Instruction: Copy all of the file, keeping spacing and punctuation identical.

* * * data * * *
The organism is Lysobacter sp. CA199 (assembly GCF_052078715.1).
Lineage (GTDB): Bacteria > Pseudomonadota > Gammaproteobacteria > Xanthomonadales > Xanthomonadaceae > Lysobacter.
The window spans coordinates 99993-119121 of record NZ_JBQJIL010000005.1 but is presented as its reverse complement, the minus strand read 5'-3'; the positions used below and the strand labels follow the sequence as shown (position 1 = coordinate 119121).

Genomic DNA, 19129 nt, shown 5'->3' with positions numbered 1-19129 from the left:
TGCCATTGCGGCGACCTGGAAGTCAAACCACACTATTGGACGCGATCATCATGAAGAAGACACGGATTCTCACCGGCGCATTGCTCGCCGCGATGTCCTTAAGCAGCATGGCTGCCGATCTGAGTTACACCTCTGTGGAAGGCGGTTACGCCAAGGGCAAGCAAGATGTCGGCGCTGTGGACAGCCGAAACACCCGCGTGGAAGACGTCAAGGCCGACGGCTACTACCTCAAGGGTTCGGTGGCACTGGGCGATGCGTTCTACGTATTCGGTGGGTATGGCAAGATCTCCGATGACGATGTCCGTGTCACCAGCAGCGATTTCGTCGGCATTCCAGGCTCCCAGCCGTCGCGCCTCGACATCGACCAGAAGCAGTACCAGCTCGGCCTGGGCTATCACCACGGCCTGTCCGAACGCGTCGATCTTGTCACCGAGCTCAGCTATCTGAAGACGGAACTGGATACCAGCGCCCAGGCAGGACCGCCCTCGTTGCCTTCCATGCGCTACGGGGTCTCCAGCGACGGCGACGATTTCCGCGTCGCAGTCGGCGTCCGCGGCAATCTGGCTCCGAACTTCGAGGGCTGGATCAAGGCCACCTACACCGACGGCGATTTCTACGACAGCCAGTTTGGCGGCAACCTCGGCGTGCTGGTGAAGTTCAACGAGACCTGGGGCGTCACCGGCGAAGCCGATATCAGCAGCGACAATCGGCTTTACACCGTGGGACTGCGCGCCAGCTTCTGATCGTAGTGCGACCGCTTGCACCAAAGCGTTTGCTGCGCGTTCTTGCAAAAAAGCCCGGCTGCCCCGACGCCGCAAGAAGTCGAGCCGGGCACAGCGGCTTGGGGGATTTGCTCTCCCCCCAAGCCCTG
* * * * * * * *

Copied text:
The organism is Lysobacter sp. CA199 (assembly GCF_052078715.1).
Lineage (GTDB): Bacteria > Pseudomonadota > Gammaproteobacteria > Xanthomonadales > Xanthomonadaceae > Lysobacter.
The window spans coordinates 99993-119121 of record NZ_JBQJIL010000005.1 but is presented as its reverse complement, the minus strand read 5'-3'; the positions used below and the strand labels follow the sequence as shown (position 1 = coordinate 119121).

Genomic DNA, 19129 nt, shown 5'->3' with positions numbered 1-19129 from the left:
TGCCATTGCGGCGACCTGGAAGTCAAACCACACTATTGGACGCGATCATCATGAAGAAGACACGGATTCTCACCGGCGCATTGCTCGCCGCGATGTCCTTAAGCAGCATGGCTGCCGATCTGAGTTACACCTCTGTGGAAGGCGGTTACGCCAAGGGCAAGCAAGATGTCGGCGCTGTGGACAGCCGAAACACCCGCGTGGAAGACGTCAAGGCCGACGGCTACTACCTCAAGGGTTCGGTGGCACTGGGCGATGCGTTCTACGTATTCGGTGGGTATGGCAAGATCTCCGATGACGATGTCCGTGTCACCAGCAGCGATTTCGTCGGCATTCCAGGCTCCCAGCCGTCGCGCCTCGACATCGACCAGAAGCAGTACCAGCTCGGCCTGGGCTATCACCACGGCCTGTCCGAACGCGTCGATCTTGTCACCGAGCTCAGCTATCTGAAGACGGAACTGGATACCAGCGCCCAGGCAGGACCGCCCTCGTTGCCTTCCATGCGCTACGGGGTCTCCAGCGACGGCGACGATTTCCGCGTCGCAGTCGGCGTCCGCGGCAATCTGGCTCCGAACTTCGAGGGCTGGATCAAGGCCACCTACACCGACGGCGATTTCTACGACAGCCAGTTTGGCGGCAACCTCGGCGTGCTGGTGAAGTTCAACGAGACCTGGGGCGTCACCGGCGAAGCCGATATCAGCAGCGACAATCGGCTTTACACCGTGGGACTGCGCGCCAGCTTCTGATCGTAGTGCGACCGCTTGCACCAAAGCGTTTGCTGCGCGTTCTTGCAAAAAAGCCCGGCTGCCCCGACGCCGCAAGAAGTCGAGCCGGGCACAGCGGCTTGGGGGATTTGCTCTCCCCCCAAGCCCTG